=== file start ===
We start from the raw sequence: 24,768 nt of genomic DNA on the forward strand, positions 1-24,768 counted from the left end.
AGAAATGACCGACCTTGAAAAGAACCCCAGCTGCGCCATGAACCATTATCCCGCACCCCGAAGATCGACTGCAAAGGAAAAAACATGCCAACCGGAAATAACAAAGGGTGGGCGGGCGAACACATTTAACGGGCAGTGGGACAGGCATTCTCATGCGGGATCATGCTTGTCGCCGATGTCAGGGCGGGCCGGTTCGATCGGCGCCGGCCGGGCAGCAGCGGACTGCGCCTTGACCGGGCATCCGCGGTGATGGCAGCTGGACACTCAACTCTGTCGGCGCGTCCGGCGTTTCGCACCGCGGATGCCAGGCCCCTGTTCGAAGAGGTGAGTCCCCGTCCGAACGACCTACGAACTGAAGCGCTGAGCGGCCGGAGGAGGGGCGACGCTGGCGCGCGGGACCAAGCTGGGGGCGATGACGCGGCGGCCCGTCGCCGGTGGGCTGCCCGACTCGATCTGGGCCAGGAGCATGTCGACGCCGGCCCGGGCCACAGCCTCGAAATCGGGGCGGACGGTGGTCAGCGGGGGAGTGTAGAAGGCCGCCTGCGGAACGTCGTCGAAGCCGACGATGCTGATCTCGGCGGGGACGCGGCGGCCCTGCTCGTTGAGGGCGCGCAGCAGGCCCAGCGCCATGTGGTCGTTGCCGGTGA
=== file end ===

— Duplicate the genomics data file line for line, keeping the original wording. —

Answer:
We start from the raw sequence: 24,768 nt of genomic DNA on the forward strand, positions 1-24,768 counted from the left end.
AGAAATGACCGACCTTGAAAAGAACCCCAGCTGCGCCATGAACCATTATCCCGCACCCCGAAGATCGACTGCAAAGGAAAAAACATGCCAACCGGAAATAACAAAGGGTGGGCGGGCGAACACATTTAACGGGCAGTGGGACAGGCATTCTCATGCGGGATCATGCTTGTCGCCGATGTCAGGGCGGGCCGGTTCGATCGGCGCCGGCCGGGCAGCAGCGGACTGCGCCTTGACCGGGCATCCGCGGTGATGGCAGCTGGACACTCAACTCTGTCGGCGCGTCCGGCGTTTCGCACCGCGGATGCCAGGCCCCTGTTCGAAGAGGTGAGTCCCCGTCCGAACGACCTACGAACTGAAGCGCTGAGCGGCCGGAGGAGGGGCGACGCTGGCGCGCGGGACCAAGCTGGGGGCGATGACGCGGCGGCCCGTCGCCGGTGGGCTGCCCGACTCGATCTGGGCCAGGAGCATGTCGACGCCGGCCCGGGCCACAGCCTCGAAATCGGGGCGGACGGTGGTCAGCGGGGGAGTGTAGAAGGCCGCCTGCGGAACGTCGTCGAAGCCGACGATGCTGATCTCGGCGGGGACGCGGCGGCCCTGCTCGTTGAGGGCGCGCAGCAGGCCCAGCGCCATGTGGTCGTTGCCGGTGA